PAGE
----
G. Holst from Phillips developed an early image intensifier. After about a decade of development an image intensifier was then produced for medical applications.
Nobel Prize for demonstrating the Genetic effects of radiation
Hermann Joseph Muller received the Nobel prize in Physiology or Medicine for being the first to link radiation and genetic damage.
Breast Compression Introduced
Raule Leborgne from Uruguay introduced breast compression to breast x-ray imaging to reduce x-ray scatter, anatomical clutter and x-ray attenuation.
Bernard George Ziedes des Plantes who trained in Utect (Netherlands) used two consecutive x-ray exposures: one with contrast and one without contrast to highlight just the contrast enhanced region.
Nobel Prize for cardiac catheterization
The Nobel prize in physiology or medicine was awarded to Werner Forssmann, Andre Frederic Cournand and Dickinson Richards for the cardiac cathereterization. The first cath lab being at Bellevue Hospital in New York City, which is associated with Columbia University.
Interventional Radiography Predecessor
Charles Dotter proposed and demonstrated the first use of percutaneous angioplasty such that a clot could be removed from within rather than performing imaging only to inform the recommendation of invasive surgery.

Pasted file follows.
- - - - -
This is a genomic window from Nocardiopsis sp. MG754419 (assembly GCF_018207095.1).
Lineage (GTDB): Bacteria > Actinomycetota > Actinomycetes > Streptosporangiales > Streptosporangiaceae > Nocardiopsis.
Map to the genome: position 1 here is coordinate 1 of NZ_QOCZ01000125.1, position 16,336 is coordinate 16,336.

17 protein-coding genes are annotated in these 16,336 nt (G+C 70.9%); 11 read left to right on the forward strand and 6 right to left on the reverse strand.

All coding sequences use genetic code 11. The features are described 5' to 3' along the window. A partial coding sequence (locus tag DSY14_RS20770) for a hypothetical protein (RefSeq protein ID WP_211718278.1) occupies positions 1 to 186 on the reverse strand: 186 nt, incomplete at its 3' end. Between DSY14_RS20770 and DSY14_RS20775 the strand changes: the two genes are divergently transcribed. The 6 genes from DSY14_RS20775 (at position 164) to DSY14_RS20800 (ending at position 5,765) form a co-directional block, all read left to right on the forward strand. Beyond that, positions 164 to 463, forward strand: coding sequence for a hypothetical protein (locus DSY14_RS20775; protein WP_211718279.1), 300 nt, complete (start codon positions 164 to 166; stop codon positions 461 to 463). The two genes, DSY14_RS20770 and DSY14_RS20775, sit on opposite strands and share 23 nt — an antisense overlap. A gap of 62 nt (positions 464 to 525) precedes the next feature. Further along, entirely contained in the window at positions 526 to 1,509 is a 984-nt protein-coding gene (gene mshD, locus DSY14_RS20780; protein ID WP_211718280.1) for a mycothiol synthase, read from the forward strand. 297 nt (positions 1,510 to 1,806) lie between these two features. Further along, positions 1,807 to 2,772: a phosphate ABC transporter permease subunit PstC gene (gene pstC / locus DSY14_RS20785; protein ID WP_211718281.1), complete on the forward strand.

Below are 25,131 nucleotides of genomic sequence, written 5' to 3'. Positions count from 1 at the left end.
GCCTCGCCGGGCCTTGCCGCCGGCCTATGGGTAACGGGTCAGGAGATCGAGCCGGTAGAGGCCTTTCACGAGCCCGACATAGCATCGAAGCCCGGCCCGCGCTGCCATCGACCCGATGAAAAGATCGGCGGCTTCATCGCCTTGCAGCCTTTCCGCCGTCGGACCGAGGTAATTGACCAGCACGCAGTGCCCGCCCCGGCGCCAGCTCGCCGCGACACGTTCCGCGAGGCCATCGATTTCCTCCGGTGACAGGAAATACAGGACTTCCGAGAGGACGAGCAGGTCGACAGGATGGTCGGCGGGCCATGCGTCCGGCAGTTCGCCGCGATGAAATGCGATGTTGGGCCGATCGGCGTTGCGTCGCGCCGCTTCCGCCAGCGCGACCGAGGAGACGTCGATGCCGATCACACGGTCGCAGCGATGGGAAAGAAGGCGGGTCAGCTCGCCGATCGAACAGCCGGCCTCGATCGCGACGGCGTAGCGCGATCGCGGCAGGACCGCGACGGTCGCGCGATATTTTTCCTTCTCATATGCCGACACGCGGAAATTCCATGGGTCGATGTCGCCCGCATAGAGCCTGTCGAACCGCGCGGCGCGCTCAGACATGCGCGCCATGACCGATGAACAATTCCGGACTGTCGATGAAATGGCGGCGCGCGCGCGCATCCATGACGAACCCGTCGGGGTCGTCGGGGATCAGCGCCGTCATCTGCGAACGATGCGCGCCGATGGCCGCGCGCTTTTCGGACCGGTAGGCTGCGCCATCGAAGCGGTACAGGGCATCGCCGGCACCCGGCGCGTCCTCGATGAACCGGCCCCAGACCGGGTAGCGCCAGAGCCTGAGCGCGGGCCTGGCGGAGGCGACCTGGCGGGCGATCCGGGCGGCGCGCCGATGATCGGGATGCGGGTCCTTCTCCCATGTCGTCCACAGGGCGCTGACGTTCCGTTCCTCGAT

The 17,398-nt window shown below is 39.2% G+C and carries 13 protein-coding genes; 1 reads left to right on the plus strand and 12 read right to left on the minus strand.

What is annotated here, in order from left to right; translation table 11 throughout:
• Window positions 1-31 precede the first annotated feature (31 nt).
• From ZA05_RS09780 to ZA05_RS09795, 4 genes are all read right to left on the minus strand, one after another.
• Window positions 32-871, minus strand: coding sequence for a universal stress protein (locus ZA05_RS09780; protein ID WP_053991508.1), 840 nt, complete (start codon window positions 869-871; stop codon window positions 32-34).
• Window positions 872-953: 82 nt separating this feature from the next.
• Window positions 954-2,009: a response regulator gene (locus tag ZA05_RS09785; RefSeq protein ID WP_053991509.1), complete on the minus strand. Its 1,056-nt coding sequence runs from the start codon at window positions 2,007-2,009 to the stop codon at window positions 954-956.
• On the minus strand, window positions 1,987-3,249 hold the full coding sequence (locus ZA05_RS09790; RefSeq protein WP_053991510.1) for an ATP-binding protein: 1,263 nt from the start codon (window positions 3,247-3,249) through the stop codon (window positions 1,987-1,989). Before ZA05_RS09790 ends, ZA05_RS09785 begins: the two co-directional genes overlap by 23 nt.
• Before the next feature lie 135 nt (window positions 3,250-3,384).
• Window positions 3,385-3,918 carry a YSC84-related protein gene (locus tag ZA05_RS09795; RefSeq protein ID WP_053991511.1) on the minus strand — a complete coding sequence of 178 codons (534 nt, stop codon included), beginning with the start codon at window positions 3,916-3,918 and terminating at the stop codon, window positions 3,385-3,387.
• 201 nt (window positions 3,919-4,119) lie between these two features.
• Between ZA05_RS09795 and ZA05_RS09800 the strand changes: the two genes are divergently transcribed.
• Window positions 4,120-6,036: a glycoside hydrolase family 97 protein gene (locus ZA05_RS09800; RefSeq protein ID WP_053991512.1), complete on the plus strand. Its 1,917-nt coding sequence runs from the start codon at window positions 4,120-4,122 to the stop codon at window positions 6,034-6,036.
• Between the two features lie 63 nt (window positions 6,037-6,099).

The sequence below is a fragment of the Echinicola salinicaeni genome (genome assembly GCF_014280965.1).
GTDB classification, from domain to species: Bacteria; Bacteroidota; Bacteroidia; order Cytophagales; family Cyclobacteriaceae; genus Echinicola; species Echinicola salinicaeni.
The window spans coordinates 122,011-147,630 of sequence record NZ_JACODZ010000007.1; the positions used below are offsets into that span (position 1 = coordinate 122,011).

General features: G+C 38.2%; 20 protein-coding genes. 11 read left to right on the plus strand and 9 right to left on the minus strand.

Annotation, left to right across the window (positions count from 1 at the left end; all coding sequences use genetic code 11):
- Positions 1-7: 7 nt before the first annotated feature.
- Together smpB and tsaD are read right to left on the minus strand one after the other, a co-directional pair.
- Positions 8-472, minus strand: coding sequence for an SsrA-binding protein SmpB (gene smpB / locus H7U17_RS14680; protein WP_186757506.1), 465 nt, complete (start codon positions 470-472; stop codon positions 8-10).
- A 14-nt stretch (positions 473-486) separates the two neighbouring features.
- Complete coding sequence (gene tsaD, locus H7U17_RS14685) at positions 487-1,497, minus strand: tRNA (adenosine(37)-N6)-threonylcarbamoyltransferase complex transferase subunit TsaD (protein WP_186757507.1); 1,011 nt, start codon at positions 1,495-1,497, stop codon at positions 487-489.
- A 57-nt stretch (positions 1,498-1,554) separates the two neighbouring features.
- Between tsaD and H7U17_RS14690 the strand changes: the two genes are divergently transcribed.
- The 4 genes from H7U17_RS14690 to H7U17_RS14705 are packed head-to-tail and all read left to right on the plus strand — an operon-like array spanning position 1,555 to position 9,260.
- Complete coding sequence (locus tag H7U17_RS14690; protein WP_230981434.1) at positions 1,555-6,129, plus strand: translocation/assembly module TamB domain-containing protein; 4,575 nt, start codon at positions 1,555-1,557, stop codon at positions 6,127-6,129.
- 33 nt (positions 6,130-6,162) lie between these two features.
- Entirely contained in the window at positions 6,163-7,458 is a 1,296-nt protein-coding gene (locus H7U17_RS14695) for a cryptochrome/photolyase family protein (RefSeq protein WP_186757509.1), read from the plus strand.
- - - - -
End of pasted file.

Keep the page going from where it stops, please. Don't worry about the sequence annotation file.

First Tomosynthesis Imaging
D. G. Grant expanded on earlier x-ray tomography approaches by proposing a method that enables reconstruction of planes above and below the focal plane.
Percutaneous coronary angioplasty
Andreas Roland Gruntzig, a German Radiologist and Cardiologist, was the first to perform a coronary angioplasty on a human that was awake. The procedure was performed in Zurich Switzerland.
Digital Subtraction Angiography
Chuck Mistretta from UW Madison was granted the US patent for realtime subtraction imaging. This is particularly helpful to suppress the background tissue such that only the contrast agent will be present in the images.
Dual Energy X-ray Absorption (DEXA) demonstrated in bone density measurements
Following previous work at UW Madison using Gd sources, the Mazess lab demonstrated that bone densitometry is possible using x-ray projections acquired with a standard x-ray tube at tube at two different energies. Mazess founded a company in his nighttime hours based on this concept, hence Lunar. Which was subsequently acquired and is now GE Lunar.
Computed Radiography (CR) system used clinically
As an intermediate improvement from film processing a reusable phosphor stimulated detector was used. This was termed Computed Radiography (CR). This wins the award for most deceptive naming used on this page as there is no actual computing as in computed tomography.
Digital X-ray Detectors used commercially
Radiography and mammography specific detectors were introduced and began clinical use.
First Breast Tomography FDA cleared
Hologic received FDA clearance for breast tomosynthesis, i.e. commercially referred to as 3D breast imaging. In reality tomosynthesis is ~2.5D where standard projection imaging is 2D and true breast CT is 3D.